Mechanisms of Hot-cracking During Electron Beam Powder Bed Fusion of Co-29Cr-10Ni-7W Alloy

Phan, Minh Anh Luan
Chen, Zhan Wen
Fraser, Darren
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Doctor of Philosophy
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Auckland University of Technology

Powder-bed fusion (PBF) additive manufacturing has emerged as an innovative and new way of fabricating highly complex geometrical parts. However, applying electron beam powder bed fusion (EB-PBF), one of the two major PBF processes, to the difficult-to-weld Co-29Cr-10Ni-7W alloy result in extensive hot cracking along the columnar grains boundaries. Current literature is not clear as to whether solidification or liquation cracking is the initiation mechanism and how these two contribute to crack growth during EB-PBF of difficulty-to-weld alloys. The major aim of this work is to understand the solidification, how cracks develop and the contributions of liquation and hot tear to crack growth during EB-PBF.

To understand solidification sequence and phase transition temperatures of the alloy, differential scanning calorimetry (DSC) experiments were conducted. This is followed by a series of EB-PBF experiments using an Arcam A1 machine. EB-PBF parameters were selected from the preliminary work to ensure samples to be fully dense. For the main study, EB-PBF specimens were made with one focused and one defocused beam while other parameters kept unchanged. This is to provide conditions of two different track shapes for studying grain growth. To study the solidified microstructure (including cracks), optical and scanning electron microscopy (SEM) were used. To reveal the crack network, EB-PBF samples were progressively ground off layer-by-layer starting from the top surface. Numerical simulation of a single scan using ANSYS-APDL software was carried out to illustrate how the scan direction may relate to directions of thermal stresses during track solidification. Finally, single track experiments by having a single track in the last layer were conducted to provide samples so that how crack initiated may be understood.

DSC plots have shown and confirmed the wide freezing range of about 180oC, thus indicating the alloy being susceptible to hot cracking. The two different focus offset values have resulted in the shape of melt pool/track being varied significantly and thus the grain growth direction changed considerably for a significant portion of the track. It has been found that as the beam became more focused, the cross-section of the melt track became more U-shaped. The lateral heat transfer dominance in the top region then resulted in the growth of dendrites, epitaxial and in columnar form, horizontally. The layer thickness of these horizontal dendrites is up to 80 micrometers and is significant considering the additive layer thickness being 70 micrometers. Horizontal grain growth has been found to effectively stop crack propagation. Thus, further modification on the EB-PBF parameters has successfully resulted in a novel grain structure that no cracks are observed.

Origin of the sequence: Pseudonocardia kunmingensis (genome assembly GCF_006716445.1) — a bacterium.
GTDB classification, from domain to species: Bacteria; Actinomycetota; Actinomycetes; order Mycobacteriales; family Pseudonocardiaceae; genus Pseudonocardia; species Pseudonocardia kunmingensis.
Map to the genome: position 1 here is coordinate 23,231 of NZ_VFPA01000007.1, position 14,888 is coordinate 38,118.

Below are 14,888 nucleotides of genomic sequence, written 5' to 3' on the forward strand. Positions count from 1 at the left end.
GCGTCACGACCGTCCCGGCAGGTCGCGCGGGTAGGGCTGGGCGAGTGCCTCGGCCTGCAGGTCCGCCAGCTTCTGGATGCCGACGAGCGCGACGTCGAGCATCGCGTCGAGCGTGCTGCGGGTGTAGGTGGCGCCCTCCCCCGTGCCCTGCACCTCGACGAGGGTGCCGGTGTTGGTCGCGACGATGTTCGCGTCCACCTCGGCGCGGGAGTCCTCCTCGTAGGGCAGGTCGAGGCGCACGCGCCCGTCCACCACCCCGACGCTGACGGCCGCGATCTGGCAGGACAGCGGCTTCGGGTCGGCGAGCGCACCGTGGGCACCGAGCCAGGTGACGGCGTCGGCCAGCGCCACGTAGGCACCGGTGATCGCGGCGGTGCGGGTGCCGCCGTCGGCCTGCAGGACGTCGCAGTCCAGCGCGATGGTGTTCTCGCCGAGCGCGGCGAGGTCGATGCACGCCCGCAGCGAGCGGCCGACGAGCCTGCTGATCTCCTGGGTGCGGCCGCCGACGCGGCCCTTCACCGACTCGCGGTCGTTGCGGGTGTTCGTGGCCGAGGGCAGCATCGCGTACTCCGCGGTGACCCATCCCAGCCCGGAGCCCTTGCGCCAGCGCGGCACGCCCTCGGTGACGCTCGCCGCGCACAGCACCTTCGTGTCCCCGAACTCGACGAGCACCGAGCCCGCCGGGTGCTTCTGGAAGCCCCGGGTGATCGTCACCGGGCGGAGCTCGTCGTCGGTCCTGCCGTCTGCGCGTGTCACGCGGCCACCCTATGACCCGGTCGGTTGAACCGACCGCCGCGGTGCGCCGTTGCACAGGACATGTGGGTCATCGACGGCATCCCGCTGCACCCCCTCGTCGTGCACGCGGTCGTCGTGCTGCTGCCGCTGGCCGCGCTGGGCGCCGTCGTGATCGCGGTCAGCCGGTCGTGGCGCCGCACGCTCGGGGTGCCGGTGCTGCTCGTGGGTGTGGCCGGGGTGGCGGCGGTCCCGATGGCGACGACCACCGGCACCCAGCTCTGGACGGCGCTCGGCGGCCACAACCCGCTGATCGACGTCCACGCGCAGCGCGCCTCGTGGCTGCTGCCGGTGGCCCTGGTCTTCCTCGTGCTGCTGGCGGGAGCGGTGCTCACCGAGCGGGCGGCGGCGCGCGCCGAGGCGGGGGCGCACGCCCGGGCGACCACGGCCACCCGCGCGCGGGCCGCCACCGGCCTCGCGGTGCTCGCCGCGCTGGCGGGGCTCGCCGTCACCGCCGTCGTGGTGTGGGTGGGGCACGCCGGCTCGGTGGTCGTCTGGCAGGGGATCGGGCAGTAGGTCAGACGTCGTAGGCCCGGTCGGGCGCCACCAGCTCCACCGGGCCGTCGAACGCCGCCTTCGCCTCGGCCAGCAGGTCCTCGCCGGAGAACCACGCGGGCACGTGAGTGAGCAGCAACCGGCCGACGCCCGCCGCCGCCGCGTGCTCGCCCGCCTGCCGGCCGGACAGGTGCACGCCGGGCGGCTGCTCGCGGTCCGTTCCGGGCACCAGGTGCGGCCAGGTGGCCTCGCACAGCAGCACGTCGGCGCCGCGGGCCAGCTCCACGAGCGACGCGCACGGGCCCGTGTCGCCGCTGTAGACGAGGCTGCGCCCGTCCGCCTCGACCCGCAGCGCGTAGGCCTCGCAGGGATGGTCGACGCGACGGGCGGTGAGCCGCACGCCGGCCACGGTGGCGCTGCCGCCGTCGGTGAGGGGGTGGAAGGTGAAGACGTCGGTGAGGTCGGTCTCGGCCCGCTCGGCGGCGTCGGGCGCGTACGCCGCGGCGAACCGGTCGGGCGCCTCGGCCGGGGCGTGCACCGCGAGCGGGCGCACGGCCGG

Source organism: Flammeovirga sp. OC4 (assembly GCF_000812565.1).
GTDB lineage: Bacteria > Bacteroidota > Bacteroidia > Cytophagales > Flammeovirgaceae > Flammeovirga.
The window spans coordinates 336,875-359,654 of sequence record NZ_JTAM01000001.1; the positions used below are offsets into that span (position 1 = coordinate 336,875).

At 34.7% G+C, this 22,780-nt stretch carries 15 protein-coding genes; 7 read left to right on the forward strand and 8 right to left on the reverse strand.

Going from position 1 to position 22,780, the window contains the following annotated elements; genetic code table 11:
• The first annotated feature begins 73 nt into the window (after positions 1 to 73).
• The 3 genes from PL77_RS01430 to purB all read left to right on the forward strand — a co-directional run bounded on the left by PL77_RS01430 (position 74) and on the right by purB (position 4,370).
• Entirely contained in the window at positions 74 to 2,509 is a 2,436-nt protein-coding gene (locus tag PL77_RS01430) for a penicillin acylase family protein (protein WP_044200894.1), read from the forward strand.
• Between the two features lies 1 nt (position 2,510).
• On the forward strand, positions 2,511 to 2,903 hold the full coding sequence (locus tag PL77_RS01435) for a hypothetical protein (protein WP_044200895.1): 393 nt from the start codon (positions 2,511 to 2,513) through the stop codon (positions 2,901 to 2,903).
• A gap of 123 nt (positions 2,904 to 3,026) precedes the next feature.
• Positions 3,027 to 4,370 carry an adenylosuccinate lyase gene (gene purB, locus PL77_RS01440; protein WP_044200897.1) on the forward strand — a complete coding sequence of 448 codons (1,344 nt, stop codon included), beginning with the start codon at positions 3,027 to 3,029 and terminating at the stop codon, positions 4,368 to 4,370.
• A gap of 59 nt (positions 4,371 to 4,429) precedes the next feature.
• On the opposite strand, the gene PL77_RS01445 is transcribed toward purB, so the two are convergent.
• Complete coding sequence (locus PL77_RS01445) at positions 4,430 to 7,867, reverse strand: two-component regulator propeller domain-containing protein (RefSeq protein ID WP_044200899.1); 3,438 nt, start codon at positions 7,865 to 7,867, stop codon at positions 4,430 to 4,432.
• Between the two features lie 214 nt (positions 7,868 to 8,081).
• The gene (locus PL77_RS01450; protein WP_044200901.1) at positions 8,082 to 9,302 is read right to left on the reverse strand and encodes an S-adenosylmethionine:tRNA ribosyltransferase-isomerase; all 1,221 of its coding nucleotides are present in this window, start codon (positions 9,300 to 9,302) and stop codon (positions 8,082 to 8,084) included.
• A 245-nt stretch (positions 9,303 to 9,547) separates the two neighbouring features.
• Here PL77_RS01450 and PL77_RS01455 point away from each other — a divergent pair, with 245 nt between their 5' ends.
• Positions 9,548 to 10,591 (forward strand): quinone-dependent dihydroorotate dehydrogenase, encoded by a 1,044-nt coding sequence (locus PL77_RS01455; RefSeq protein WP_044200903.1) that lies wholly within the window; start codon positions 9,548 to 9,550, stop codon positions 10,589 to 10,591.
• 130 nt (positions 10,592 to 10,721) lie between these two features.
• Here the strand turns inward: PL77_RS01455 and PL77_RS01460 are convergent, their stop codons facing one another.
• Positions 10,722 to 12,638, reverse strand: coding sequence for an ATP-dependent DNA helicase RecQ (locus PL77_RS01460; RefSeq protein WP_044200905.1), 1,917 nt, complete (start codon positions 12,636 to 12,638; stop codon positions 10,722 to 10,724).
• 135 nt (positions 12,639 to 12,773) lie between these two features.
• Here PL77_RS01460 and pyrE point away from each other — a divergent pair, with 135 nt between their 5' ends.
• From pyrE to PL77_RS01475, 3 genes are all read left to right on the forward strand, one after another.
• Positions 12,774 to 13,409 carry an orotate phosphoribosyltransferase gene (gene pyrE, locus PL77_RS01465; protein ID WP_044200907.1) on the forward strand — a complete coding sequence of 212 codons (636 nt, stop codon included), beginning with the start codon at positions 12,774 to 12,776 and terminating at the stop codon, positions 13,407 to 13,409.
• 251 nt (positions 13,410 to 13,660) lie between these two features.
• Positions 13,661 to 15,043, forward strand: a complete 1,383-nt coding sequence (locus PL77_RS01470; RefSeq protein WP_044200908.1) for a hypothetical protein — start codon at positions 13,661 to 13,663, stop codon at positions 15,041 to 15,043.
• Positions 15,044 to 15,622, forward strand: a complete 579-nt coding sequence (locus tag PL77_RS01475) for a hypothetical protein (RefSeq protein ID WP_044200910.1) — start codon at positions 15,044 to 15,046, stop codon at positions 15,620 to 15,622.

Examination of surface morphologies shows that cracks appear on the samples’ top surface have hot tearing characteristics while inter-granular cracks indicate liquation cracking features. On examining the crack network, firstly, it has been observed that surface cracks tend to orientate normal to the scan direction which changes after each layer. Computer simulation has demonstrated the dominant tension parallel to scan direction. Secondly, the relationship between the orientated cracks on the surface and crack networks beneath the top layer has been shown to be the result of scan direction change after each layer. From this, how crack networks have grown and how liquation has assisted this growth have been demonstrated.

Single track experiments have been found to be useful to reveal crack initiation. Examination of the single-track samples has shown that cracks in single tracks originated from outside of the track. It can be suggested that at one point of time during the building process of multi-layers, hot cracking initiated from liquation cracking. On the other hand, as identified in this research, the cracking propagation is a combined event of liquation cracking, liquid-backfill healing, and hot tearing, which is the overall mechanism of crack initiation and growth specific to EB-PBF. The dominance of high angle misorientation grain boundaries to assist the crack growth will also be demonstrated. The approximate length of liquation that has been observed has suggested a maximum temperature of reached 2 x 10e6 K/m during the current EB-PBF. This value is close to those predicted by simulations stated in the literature.

Additive manufacturing , Electron beam powder bed fusion , Superalloy , Co-Cr alloy , Hot cracking , Solidification
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